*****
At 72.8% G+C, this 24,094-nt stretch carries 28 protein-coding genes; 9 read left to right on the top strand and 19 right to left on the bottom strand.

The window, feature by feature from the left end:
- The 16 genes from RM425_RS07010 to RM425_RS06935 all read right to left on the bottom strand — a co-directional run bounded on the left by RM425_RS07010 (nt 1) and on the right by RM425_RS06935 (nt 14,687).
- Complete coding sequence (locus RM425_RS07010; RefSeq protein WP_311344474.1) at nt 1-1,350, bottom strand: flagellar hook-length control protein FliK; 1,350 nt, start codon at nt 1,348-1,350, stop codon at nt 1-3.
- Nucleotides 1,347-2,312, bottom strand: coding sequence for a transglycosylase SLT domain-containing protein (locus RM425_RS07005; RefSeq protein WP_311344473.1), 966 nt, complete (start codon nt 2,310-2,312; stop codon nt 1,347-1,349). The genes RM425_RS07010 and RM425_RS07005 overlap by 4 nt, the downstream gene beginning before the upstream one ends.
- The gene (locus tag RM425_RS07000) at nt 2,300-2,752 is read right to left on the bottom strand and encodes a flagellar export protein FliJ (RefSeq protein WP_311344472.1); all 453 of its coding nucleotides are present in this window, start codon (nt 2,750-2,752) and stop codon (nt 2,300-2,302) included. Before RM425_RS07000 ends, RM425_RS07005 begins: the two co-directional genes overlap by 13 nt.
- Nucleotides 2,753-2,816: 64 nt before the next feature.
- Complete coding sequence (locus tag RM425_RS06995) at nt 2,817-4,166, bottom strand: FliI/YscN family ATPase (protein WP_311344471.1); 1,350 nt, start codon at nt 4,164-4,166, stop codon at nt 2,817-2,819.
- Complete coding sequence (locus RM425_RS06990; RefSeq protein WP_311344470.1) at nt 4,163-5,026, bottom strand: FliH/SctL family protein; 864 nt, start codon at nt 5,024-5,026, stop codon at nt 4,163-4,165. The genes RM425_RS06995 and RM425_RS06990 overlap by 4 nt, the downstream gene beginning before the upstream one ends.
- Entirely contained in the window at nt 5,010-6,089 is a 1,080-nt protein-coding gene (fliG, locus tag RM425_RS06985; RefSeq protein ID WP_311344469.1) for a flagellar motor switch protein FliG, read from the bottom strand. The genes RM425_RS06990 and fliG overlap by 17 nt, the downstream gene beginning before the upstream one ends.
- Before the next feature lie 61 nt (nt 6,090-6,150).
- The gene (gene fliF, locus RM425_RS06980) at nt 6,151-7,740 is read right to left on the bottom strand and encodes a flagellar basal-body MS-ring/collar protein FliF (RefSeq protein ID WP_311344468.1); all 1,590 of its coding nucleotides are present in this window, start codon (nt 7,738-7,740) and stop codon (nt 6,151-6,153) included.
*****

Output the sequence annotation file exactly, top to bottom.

At 72.8% G+C, this 24,094-nt stretch carries 28 protein-coding genes; 9 read left to right on the top strand and 19 right to left on the bottom strand.

The window, feature by feature from the left end:
- The 16 genes from RM425_RS07010 to RM425_RS06935 all read right to left on the bottom strand — a co-directional run bounded on the left by RM425_RS07010 (nt 1) and on the right by RM425_RS06935 (nt 14,687).
- Complete coding sequence (locus RM425_RS07010; RefSeq protein WP_311344474.1) at nt 1-1,350, bottom strand: flagellar hook-length control protein FliK; 1,350 nt, start codon at nt 1,348-1,350, stop codon at nt 1-3.
- Nucleotides 1,347-2,312, bottom strand: coding sequence for a transglycosylase SLT domain-containing protein (locus RM425_RS07005; RefSeq protein WP_311344473.1), 966 nt, complete (start codon nt 2,310-2,312; stop codon nt 1,347-1,349). The genes RM425_RS07010 and RM425_RS07005 overlap by 4 nt, the downstream gene beginning before the upstream one ends.
- The gene (locus tag RM425_RS07000) at nt 2,300-2,752 is read right to left on the bottom strand and encodes a flagellar export protein FliJ (RefSeq protein WP_311344472.1); all 453 of its coding nucleotides are present in this window, start codon (nt 2,750-2,752) and stop codon (nt 2,300-2,302) included. Before RM425_RS07000 ends, RM425_RS07005 begins: the two co-directional genes overlap by 13 nt.
- Nucleotides 2,753-2,816: 64 nt before the next feature.
- Complete coding sequence (locus tag RM425_RS06995) at nt 2,817-4,166, bottom strand: FliI/YscN family ATPase (protein WP_311344471.1); 1,350 nt, start codon at nt 4,164-4,166, stop codon at nt 2,817-2,819.
- Complete coding sequence (locus RM425_RS06990; RefSeq protein WP_311344470.1) at nt 4,163-5,026, bottom strand: FliH/SctL family protein; 864 nt, start codon at nt 5,024-5,026, stop codon at nt 4,163-4,165. The genes RM425_RS06995 and RM425_RS06990 overlap by 4 nt, the downstream gene beginning before the upstream one ends.
- Entirely contained in the window at nt 5,010-6,089 is a 1,080-nt protein-coding gene (fliG, locus tag RM425_RS06985; RefSeq protein ID WP_311344469.1) for a flagellar motor switch protein FliG, read from the bottom strand. The genes RM425_RS06990 and fliG overlap by 17 nt, the downstream gene beginning before the upstream one ends.
- Before the next feature lie 61 nt (nt 6,090-6,150).
- The gene (gene fliF, locus RM425_RS06980) at nt 6,151-7,740 is read right to left on the bottom strand and encodes a flagellar basal-body MS-ring/collar protein FliF (RefSeq protein ID WP_311344468.1); all 1,590 of its coding nucleotides are present in this window, start codon (nt 7,738-7,740) and stop codon (nt 6,151-6,153) included.